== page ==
(TheMadIsraeli continues his retrospective assessment of the discography produced by the seminal death metal band Pestilence, whose new album Obsideo was released recently. The first part of this series can be found here, the second part here, and the third part here.)
Spheres, released in 1993, would be Pestilence’s last record for quite a while. I don’t know exactly what prompted that delay, although I know Spheres was not at all well-received. Maybe it was a record too ahead of its time, who knows. As far as it appeared, Pestilence were done. Mameli would go on to try and make a band called C-187 (who were widely regarded as absolutely terrible) his new haven, but it didn’t work out.
So, with so many years of silence and the only peep from the band’s founding member being something that never got off the ground, I think people must’ve been shocked when a Pestilence reunion was announced. I remember the great deal of hesitancy on the part of Pestilence fans at that time, principally those who felt Spheres was garbage and those who remembered C-187.
It sucked, the skepticism that Mameli was under. As I stated in the last piece, I think Spheres is a great record. I will say, though, that C-187 was not exactly the best musical move. The man was under a lot of pressure, and every Pestilence record post-reunion has suffered from what I felt was shallow and baseless criticism. People were and still are hung up on Consuming Impulse. I can’t say I get it.
Mameli only had one partner in crime he could rope into this renewed effort. That person would be Patrick Uterwjik, the band’s second guitarist since Malleus…. For whatever reason, the rest of the band was out of the picture. This would become a sort of defining feature of the re-formation era Pestilence. Each album would have a different lineup aside from the core of Mameli and Uterwjik, and that has resulted in some of the most spaced out differences in sound in the band’s catalogue.
In a lot of ways, the newer Pestilence material is the most sophisticated stuff they’ve ever done, if nothing else for the particular musical bents they toy with on each. Resurrection Macabre and Doctrine are equally phenomenal albums, like the rest of what the band have had to offer, and Doctrine quickly became one of my favorite Pestilence records.
Resurrection Macabre is the only album Pestilence ever did that sort of mish-mashed styles and elements from previous albums. An attempt at fusing the carnivorous, razor-sharp technical edge of Testimony of the Ancients with Spheres’ disregard for conventional melodic approaches and Consuming Impulses’ bestial grit and grooves make this the most comprehensive album in the discography. It’s an extremely varied record in terms of just how many ways Pestilence sonically dismember you; it has maybe the best mix they’ve ever had; it definitely has the best guitar tone they’ve ever had. I can’t say I’ve heard a guitar that seriously sounds like the sharpening of an edged metal weapon before, or since.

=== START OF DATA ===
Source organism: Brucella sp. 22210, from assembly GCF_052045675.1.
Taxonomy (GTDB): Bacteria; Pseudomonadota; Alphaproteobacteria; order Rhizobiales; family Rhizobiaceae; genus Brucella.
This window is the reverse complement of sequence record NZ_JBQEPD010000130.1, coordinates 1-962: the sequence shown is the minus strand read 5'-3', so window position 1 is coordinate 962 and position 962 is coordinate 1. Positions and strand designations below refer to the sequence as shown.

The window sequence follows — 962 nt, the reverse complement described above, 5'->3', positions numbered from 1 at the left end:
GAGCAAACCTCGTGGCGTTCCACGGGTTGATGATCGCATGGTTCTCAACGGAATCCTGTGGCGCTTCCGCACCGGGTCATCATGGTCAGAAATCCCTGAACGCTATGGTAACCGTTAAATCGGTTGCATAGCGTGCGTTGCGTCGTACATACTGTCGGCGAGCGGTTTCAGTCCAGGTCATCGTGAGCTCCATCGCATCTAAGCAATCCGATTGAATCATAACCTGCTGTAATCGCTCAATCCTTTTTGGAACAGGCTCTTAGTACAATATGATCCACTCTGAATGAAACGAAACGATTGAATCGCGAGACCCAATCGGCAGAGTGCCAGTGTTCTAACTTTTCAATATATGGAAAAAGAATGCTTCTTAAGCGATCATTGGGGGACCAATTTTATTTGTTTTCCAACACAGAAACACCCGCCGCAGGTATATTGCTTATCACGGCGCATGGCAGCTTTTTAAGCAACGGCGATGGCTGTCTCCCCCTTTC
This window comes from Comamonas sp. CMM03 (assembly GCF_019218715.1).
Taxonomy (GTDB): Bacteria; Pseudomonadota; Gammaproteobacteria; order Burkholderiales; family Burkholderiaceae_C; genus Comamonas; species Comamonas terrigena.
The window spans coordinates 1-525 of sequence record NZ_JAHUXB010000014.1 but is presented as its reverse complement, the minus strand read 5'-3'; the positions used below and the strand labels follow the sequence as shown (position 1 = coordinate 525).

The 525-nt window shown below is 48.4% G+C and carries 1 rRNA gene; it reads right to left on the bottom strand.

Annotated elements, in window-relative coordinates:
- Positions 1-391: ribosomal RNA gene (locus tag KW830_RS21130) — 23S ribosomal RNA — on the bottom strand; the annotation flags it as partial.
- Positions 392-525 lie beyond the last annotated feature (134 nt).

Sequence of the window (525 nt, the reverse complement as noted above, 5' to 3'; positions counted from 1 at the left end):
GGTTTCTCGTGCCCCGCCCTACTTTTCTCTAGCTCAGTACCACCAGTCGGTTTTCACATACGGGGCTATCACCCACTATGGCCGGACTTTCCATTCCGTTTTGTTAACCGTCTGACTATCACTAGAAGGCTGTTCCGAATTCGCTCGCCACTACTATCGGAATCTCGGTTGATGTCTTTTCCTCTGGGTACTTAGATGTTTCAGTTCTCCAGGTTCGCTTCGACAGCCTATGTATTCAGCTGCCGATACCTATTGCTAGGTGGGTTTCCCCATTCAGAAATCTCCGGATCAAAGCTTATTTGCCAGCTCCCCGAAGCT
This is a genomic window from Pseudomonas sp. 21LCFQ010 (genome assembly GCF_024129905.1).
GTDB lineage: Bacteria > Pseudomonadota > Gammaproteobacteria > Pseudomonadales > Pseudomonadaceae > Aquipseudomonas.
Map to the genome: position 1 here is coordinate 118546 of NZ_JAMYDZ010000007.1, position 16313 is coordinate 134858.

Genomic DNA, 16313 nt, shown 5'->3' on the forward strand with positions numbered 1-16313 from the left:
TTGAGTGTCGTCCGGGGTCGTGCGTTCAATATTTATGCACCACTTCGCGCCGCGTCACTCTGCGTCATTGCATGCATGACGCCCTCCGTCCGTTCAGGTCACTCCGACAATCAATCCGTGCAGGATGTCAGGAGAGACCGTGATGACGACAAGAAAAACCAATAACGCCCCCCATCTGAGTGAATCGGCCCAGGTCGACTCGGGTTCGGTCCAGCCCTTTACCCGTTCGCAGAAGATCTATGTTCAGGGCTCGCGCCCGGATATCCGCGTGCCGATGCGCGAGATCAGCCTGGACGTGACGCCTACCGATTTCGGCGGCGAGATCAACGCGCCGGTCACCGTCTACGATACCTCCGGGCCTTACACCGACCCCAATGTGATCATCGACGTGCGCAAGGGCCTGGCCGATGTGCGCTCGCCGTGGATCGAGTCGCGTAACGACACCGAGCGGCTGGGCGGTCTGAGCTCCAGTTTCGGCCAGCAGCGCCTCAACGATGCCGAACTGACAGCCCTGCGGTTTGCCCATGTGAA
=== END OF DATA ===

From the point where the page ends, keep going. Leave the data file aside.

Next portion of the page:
The line-up Mameli and Uterwjik assembled for this record was also the stuff of greatness. Tony Choy of fucking Atheist would be on bass, and the drums would be provided by none other than Peter Wildoer of Darkane fame.
Resurrection Macabre is an album that is impossible to categorize by sub-genre. It’s certainly death metal, but it’s old school, tech, brutal, and progressive all at once. Peter Wildoer turned in the best drum performance the band have had in their music (although Dave Haley’s performance on Obsideo might beat it) with his brand of controlled chaos. His tactical-nuke style of precise double bass and blazing fills suits the music’s precision-guided style perfectly. There are no wild sections here; everything is calculated to the T and performed with machine precision. One criticism of this album is how cold and almost lifeless it is. I would argue those people are missing the point that this was how the album was intended.
Mameli’s vocals take a dive in pitch, bringing the deepest tonality he’s exercised so far. It fits — a frothy bestial tone that sounds like he’s drowning from fluid in his lungs. It complements the music’s suffocating, tight feel perfectly. As a guitarist, I find the guitars on this record exceptionally delightful (it was one of my favorite albums of 2009). The riffs are sophisticated and retain that Pestilence signature atonality, while Mameli and Uterwjik take their jazz-fusion alien shred to the next level.